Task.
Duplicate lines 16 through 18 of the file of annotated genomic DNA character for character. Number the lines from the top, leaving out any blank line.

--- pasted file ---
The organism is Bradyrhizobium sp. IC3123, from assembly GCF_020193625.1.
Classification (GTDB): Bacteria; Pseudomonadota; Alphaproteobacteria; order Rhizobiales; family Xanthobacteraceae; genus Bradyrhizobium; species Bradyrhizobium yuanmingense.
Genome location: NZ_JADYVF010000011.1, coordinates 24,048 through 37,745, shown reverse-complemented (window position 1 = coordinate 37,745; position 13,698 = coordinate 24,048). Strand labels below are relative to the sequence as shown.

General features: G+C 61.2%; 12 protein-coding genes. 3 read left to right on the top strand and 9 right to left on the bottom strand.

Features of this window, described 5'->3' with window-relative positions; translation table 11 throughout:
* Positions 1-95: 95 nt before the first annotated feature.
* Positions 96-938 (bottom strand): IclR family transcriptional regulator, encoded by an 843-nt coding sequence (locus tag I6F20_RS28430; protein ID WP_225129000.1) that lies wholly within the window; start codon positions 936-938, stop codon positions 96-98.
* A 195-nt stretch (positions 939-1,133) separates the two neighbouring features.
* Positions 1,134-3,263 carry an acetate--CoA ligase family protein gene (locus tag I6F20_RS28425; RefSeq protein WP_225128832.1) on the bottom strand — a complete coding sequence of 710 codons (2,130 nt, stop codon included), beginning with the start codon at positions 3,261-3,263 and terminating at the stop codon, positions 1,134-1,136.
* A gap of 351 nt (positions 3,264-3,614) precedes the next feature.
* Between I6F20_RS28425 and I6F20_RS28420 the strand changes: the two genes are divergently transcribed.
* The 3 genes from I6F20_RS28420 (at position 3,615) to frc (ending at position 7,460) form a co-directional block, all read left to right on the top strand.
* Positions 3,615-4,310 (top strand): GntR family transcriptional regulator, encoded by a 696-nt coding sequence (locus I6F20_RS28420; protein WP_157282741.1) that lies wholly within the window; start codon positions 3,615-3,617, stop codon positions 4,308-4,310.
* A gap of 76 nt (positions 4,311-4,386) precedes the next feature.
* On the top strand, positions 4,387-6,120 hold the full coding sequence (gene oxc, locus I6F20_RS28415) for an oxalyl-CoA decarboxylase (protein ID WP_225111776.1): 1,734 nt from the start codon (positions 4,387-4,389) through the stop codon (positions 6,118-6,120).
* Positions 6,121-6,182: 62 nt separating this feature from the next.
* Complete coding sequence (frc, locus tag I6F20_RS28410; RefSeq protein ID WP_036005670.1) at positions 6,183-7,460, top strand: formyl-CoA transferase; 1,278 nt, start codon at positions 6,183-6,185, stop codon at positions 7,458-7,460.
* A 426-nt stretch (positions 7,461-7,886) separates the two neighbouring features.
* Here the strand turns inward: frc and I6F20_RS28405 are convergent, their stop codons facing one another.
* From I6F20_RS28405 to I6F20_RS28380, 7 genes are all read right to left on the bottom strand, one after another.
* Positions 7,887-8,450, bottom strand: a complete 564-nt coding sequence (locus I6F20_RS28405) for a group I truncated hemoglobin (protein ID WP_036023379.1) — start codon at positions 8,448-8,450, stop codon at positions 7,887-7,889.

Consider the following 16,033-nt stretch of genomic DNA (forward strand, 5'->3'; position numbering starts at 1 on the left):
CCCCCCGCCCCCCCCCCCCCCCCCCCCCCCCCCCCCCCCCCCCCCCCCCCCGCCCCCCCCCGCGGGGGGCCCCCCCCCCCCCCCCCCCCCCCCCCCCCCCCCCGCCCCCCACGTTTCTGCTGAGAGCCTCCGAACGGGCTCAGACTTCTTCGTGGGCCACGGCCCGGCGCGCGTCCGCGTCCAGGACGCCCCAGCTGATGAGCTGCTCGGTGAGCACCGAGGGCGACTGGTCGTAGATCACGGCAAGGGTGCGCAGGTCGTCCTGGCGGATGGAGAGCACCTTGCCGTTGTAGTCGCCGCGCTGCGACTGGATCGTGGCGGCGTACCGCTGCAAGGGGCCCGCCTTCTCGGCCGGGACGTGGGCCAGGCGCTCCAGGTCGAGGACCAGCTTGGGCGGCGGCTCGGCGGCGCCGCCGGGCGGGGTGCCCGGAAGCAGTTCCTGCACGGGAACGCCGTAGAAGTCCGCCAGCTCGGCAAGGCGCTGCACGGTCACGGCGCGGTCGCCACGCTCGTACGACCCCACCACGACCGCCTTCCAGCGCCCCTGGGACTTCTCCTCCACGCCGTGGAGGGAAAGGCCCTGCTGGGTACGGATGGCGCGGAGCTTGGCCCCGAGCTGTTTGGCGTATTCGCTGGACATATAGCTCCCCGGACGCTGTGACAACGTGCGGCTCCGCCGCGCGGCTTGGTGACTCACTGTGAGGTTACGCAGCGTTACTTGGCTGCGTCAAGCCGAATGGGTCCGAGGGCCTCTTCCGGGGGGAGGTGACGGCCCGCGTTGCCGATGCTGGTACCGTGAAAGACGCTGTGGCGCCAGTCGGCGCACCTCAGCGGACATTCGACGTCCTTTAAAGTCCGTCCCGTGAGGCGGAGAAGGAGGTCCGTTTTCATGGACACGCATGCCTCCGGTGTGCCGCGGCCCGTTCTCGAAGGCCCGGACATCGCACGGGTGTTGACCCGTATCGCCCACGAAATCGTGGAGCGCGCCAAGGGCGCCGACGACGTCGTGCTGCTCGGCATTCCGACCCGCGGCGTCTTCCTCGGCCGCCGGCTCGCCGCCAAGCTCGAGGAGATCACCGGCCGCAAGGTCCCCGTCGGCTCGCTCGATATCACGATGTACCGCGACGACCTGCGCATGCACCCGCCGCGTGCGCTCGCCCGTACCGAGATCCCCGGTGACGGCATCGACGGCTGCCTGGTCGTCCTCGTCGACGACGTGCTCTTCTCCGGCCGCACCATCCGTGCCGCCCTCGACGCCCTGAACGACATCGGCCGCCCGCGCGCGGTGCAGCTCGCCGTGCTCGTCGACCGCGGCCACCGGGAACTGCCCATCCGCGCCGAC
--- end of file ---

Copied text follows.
* Positions 6,121-6,182: 62 nt separating this feature from the next.
* Complete coding sequence (frc, locus tag I6F20_RS28410; RefSeq protein ID WP_036005670.1) at positions 6,183-7,460, top strand: formyl-CoA transferase; 1,278 nt, start codon at positions 6,183-6,185, stop codon at positions 7,458-7,460.
* A 426-nt stretch (positions 7,461-7,886) separates the two neighbouring features.